WWWThe team’s first problem was to determine if the drives would read a magnetic tape without destroying it. However, in order to obtain the video from the data, a circuit called the VSB decompressor (or "restorer") needed to be designed and constructed. This was done and a recognizable sync pulse with video data was retrieved.
WWWOne small group of technicians refurbished FR-900 tape heads, ran the tapes, converted analog signal to digital, and released a few sample copies of the lunar photographs that were recorded in the late 1960s. Side-by side picture comparisons show that digital signals produce a noticeably sharper picture than analog. This activity was accomplished sometime around 1992.
WWWThese technicians say almost none of the Ampex equipment manuals, operating procedures, tech orders, and schematics are known to be in existence. They certainly would love to be shown a few pages if found.

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Time Line
10 Jan 1958 -- Explorer I launched. The first U.S. Air Force satellite mission control center is established in Palo Alto, California.
12 July 1962 -- USAF makes plans for a tracking station to be placed in Mauritius. Shortly afterward a US-UK meeting resulted in the station being
planned for immplanned for Mahé.
10 Jan 1963 -- First talks between USAF and GOS.
10 Jan 1963 -- USAF officers arrive by ship for station site survey.
28 Jan 1963 -- Second site survey team arrives Mahé.
28 Feb 1963 -- Lt. Col. Jordan is first TDY station commander. 2d TDY Cmdr was Lt. Col. Lasch. Both men were from the 6594 ATW, Sunnyvale, Cal.
06 Feb 1963 -- GOS-USAF lease agreement (MOA) about OL-9 property signed. [Government of Seychelles and Lt. Col Magowan, USAF,
06 Feb 1963 -- HQ. Space System Division.]
16 Feb 1963 -- GOS makes the first announcement about a USAF satellite tracking station being built on Mahé.
22 Mar 1963 -- On this approx. date Lt. Col. Jordan becomes IOS’ first TDY Commander.
Middle of 63 -- Plans are scrapped for Verlort and Flat-Plane-Array buildings to be placed 400 meters from the Tech Site building. Blueprints
Middle of 63 -- had been drawn and 6594 ATW training material printed stating the two end-items were in place. That had to be changed!
12 June 1963 -- Col. Richardson writes Col. W.R. Hedrick at SSD saying AMR (later called ETR) will provide communications support for IOS.
22 July 1963 -- Lt. Col. Ed Lasch becomes the second TDY Commander at IOS.
Early July '63 -- First HU-16 intended to be the “Mombasa-Mahe seaplane” attempts to land in the Red Sea during a strong storm.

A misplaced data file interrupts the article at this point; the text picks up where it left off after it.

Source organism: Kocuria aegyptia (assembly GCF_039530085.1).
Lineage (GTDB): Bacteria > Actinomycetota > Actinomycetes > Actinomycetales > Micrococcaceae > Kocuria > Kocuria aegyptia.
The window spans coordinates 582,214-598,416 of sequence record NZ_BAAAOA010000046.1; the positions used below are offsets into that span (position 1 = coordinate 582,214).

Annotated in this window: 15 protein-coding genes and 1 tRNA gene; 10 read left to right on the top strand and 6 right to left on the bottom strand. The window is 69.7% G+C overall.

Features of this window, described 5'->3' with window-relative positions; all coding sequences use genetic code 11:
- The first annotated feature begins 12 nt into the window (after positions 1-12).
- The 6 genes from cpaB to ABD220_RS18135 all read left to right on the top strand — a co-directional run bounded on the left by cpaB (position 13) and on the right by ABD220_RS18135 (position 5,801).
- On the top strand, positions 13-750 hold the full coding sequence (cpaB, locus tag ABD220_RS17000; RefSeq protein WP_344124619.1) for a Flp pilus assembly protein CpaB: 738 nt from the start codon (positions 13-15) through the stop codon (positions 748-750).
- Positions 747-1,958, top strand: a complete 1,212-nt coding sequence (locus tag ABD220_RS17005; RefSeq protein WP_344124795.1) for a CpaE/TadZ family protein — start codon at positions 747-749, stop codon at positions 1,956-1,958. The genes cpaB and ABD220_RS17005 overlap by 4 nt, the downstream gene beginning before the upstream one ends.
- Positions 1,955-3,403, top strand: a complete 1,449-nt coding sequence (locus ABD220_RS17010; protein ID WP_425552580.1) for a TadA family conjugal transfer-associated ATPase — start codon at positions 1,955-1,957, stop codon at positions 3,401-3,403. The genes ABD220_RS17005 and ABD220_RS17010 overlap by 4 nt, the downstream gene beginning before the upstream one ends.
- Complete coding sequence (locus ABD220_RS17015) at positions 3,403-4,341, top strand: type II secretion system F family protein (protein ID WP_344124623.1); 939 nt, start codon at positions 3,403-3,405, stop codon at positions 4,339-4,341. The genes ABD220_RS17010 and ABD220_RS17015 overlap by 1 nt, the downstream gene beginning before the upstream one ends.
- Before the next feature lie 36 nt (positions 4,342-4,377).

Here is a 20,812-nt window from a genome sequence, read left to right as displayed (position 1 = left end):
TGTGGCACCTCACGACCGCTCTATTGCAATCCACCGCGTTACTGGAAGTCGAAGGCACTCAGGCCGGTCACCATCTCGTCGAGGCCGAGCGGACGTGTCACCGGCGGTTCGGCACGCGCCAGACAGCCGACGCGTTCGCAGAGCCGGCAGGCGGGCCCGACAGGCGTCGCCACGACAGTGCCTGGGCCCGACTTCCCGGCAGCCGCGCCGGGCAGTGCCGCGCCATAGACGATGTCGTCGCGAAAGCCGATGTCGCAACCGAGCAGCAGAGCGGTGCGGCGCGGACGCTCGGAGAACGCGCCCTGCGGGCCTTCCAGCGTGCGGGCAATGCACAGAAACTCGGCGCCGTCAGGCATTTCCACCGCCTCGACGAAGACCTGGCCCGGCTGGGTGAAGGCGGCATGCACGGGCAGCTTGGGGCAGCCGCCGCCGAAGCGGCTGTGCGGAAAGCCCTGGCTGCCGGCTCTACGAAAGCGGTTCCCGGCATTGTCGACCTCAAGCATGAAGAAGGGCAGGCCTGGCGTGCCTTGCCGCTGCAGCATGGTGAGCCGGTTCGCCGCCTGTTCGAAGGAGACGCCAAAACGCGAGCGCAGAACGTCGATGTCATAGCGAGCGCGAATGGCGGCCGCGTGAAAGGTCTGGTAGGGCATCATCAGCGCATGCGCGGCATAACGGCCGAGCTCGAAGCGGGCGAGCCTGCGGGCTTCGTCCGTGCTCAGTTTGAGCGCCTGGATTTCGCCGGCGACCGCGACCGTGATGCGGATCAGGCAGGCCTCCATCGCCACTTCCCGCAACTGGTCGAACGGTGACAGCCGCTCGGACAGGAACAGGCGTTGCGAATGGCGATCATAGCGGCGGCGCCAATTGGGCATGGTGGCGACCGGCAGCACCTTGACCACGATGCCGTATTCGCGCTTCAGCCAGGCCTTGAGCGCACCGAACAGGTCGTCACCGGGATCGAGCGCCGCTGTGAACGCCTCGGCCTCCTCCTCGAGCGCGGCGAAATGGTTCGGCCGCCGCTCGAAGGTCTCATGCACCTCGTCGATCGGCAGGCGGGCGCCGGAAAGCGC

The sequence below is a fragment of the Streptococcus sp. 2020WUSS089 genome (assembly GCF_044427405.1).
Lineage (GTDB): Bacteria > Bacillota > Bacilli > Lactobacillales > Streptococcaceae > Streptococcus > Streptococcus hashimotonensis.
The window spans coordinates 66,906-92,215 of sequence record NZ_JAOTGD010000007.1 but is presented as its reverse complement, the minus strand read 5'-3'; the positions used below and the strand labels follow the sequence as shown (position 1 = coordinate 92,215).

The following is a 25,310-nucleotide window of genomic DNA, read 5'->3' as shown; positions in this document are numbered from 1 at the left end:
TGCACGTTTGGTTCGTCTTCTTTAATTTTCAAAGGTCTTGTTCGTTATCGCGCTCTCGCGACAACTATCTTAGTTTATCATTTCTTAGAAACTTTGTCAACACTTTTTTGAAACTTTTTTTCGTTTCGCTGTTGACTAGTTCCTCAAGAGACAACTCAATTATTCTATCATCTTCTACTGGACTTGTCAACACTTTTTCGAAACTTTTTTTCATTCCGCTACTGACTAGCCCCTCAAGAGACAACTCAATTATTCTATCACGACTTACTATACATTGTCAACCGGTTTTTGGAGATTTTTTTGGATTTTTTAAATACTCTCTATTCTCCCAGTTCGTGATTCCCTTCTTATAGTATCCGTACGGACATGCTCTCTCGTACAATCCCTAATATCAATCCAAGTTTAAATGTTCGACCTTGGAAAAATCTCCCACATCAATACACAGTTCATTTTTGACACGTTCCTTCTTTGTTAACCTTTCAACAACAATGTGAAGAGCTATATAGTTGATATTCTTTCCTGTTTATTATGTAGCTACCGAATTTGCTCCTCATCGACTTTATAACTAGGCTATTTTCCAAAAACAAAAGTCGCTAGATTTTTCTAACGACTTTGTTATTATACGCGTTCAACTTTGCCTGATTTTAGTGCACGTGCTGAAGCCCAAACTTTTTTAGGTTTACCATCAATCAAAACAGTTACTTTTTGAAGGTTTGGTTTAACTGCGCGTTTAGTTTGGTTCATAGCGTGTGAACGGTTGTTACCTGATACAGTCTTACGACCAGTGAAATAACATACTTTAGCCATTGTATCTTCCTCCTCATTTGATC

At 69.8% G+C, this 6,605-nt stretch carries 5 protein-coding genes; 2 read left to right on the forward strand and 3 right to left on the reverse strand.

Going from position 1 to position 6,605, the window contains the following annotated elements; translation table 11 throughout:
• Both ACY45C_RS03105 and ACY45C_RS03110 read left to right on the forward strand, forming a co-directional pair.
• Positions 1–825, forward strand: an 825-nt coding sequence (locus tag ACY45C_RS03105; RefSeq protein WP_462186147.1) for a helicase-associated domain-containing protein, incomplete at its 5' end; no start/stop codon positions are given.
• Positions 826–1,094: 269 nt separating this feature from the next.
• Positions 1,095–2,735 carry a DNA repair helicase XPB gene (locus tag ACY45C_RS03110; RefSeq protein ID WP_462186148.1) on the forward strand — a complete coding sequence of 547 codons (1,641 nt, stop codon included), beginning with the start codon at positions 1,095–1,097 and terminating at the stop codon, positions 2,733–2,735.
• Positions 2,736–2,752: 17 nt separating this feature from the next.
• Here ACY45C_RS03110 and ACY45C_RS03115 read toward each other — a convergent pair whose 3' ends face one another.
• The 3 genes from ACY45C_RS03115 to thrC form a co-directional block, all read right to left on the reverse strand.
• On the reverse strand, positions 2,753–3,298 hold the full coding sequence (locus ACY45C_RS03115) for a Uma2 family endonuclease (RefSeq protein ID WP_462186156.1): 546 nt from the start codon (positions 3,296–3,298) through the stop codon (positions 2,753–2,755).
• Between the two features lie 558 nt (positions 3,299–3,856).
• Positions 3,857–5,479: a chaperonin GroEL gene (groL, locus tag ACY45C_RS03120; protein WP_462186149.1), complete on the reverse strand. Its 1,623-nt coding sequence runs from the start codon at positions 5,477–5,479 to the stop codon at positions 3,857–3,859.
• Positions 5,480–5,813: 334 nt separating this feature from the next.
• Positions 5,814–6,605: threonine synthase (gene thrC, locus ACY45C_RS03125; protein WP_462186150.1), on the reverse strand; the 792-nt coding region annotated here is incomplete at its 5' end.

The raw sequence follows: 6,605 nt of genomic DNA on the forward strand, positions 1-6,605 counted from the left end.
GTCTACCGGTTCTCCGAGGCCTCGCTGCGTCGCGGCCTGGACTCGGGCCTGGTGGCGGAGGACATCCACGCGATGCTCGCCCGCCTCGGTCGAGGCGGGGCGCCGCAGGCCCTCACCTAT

Early July '63 -- The plane is damaged beyond repair.
13 July 1963 -- Six housing modules, mess hall module, and wash house are ready for use.
Late July ‘63 -- Another HU-16 arrives Mombasa for the Mombasa-Mahe-Mombasa route.
Late. July '63 -- It then makes its first trip to Mahe.
25 Aug 1963 -- The Indian Ocean Tracking Station reports to HQ that it is operational.
27 Aug 1963 -- Maj. N.H. Beaulieu becomes IOSs first permanent commander.
04 Sept 1963 -- A USAF chartered HU-16 seaplane makes its first trip from Mombasa, Kenya, to Mahé, Seychelles.
06 Sept 1963 -- The HU-16 is successfully tracked in a fly-by. The station’s 60-foot antenna and receiving gear proved to be in top working order.
Soon afterwardh Soon afterward the plane returned to Mombasa.
02 Oct 1963 -- First entry in station operations log. Subject: Initial Vela program briefing.
09 Oct 1963 -- The Indian Ocean Tracking Station is activated.
17 Oct 1963 -- First satellite tracking operations begins. Vela-Hotel Launch I is supported. The orbital ellipse is 33 degrees north to 45 degrees south.
Mid-Jan 64 -- Station hosts first dance at patio. It was in honor of the helpful local citizens.
28 Jne 1964 -- Tranet-Anna van is operational. This is a US Navy program. This unit is named “Station 717”.
01 Jan 1965 -- ETR becomes responsible for base support. Their contractor is Pan American World Airways. The first contractor was Philco WDL.
28 Jan 1965 -- Syncom II van arrives on the S.S. Maiden Creek.
11 Feb 1965 -- Hughes and Philco personnel conduct the first Syncom II operations.
29 Mar 1965 -- The first office modules are ready for use.
0 1 July 1965 -- IOS given the name “Operating Location #9” (OL-9)
17 Nov 1965 -- Pan Am SSR, Phil Keeler, departed Mahe PCS. But first, he did a favor for Mahé tourists. Phil gives his waterski puller to the
17 Nov 1965 -- Hotel des Seychelles, for use by their guests.
0 1 Dec 1965 -- Site preparation begins for a new 2000KW power station.
0 4 Feb 1967 -- The Seychelles Weekly, a Right-leaning newspaper, ran a headline that had people all across the island talking. The article said James R.
Mancham s defe Mancham is defense attorney in a case where evidence will show that France Albert René and his Seychelles People’s United Party
04 Feb 1967 -- “follow the Communist Party.” (Later: Results were in the eyes of the beholder!)